Scalable Stochastic Optimization of Complex Energy Systems

We present a scalable approach and implementation for solving stochastic programming problems, with application to the optimization of complex energy systems under uncertainty. Stochastic programming is used to make decisions in the present while incorporating a model of uncertainty about future events (scenarios). These problems present serious computational difficulties as the number of scenarios becomes large and the complexity of the system and planning horizons increase, necessitating the use of parallel computing. Our novel hybrid parallel implementation PIPS is based on interior-point methods and uses a Schur complement technique to obtain a scenario-based decomposition of the linear algebra. PIPS is applied to a stochastic economic dispatch problem that uses hourly wind forecasts and a detailed physical power flow model. Solving this problem is necessary for efficient integration of wind power with the Illinois power grid and real-time energy market. Strong scaling efficiency of 96% is obtained on 32 racks (131,072 cores) of the "Intrepid" Blue Gene/P system at Argonne National Laboratory.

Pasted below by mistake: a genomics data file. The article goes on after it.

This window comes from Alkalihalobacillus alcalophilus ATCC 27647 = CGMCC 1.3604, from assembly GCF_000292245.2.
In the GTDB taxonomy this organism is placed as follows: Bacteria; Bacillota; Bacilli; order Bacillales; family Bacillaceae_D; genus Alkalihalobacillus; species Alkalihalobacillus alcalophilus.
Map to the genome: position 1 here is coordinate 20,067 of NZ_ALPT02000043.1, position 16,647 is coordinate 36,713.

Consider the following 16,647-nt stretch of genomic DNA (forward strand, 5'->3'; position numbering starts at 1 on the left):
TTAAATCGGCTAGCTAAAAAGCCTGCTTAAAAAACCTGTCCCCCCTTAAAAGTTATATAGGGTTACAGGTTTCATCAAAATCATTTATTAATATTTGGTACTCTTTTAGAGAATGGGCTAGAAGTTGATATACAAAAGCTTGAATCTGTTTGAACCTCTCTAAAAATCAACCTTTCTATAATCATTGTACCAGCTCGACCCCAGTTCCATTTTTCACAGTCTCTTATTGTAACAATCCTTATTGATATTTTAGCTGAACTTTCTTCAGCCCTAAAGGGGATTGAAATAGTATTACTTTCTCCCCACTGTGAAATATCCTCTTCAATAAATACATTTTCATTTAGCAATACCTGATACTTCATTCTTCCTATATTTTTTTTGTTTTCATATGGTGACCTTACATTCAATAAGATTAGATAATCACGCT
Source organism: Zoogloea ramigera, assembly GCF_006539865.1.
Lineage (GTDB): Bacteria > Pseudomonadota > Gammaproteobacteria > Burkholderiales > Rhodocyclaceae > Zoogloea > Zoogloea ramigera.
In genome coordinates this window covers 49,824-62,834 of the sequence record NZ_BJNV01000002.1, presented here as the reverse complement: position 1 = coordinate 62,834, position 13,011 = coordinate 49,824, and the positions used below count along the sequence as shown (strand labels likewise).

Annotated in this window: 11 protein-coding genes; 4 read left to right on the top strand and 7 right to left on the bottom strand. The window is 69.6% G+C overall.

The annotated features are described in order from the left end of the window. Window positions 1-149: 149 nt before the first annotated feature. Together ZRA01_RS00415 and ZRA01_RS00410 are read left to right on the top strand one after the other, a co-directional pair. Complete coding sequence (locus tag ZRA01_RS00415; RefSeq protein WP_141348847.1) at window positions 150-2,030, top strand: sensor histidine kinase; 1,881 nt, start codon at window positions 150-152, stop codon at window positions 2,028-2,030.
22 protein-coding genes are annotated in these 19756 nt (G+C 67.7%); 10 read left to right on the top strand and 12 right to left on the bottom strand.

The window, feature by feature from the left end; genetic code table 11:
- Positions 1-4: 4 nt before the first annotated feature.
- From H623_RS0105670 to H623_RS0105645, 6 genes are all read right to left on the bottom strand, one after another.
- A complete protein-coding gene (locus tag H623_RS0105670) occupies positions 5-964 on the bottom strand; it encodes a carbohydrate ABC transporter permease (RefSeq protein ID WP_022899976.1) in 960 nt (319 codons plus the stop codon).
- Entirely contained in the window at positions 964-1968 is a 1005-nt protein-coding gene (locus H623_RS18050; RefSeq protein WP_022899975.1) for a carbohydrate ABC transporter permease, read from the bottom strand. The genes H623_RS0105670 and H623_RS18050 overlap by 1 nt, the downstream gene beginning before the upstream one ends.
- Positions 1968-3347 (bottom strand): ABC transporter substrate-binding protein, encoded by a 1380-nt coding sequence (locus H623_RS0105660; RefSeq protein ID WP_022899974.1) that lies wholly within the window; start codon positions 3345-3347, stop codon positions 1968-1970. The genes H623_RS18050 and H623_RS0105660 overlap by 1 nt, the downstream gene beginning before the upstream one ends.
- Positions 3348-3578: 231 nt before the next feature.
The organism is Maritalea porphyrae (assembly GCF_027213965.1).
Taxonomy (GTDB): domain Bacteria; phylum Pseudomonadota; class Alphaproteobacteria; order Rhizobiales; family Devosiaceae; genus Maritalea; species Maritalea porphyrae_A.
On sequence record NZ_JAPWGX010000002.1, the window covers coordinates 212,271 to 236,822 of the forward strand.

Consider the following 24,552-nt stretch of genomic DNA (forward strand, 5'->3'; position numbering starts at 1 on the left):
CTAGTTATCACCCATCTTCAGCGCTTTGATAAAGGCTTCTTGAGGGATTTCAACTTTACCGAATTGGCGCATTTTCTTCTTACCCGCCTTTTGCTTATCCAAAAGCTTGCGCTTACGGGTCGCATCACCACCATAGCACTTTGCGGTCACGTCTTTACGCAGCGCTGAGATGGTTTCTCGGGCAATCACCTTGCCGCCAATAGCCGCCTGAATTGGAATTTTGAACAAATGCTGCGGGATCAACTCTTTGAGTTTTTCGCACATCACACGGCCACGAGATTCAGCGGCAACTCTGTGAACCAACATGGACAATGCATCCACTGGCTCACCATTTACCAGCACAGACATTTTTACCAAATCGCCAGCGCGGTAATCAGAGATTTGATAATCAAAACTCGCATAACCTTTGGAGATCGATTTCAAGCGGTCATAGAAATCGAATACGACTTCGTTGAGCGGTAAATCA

Proceedings of the International Conference for High Performance Computing, Networking, Storage and Analysis (SC11), November 2011.